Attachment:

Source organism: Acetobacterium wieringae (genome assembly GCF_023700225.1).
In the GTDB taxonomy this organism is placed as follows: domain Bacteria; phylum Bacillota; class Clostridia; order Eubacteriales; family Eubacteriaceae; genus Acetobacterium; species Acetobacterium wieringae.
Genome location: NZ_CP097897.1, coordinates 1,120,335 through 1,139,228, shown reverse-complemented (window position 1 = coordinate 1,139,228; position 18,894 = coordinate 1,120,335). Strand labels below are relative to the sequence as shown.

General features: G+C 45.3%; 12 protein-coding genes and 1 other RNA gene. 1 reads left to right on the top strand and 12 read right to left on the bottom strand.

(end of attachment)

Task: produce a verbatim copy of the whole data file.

Source organism: Acetobacterium wieringae (genome assembly GCF_023700225.1).
In the GTDB taxonomy this organism is placed as follows: domain Bacteria; phylum Bacillota; class Clostridia; order Eubacteriales; family Eubacteriaceae; genus Acetobacterium; species Acetobacterium wieringae.
Genome location: NZ_CP097897.1, coordinates 1,120,335 through 1,139,228, shown reverse-complemented (window position 1 = coordinate 1,139,228; position 18,894 = coordinate 1,120,335). Strand labels below are relative to the sequence as shown.

General features: G+C 45.3%; 12 protein-coding genes and 1 other RNA gene. 1 reads left to right on the top strand and 12 read right to left on the bottom strand.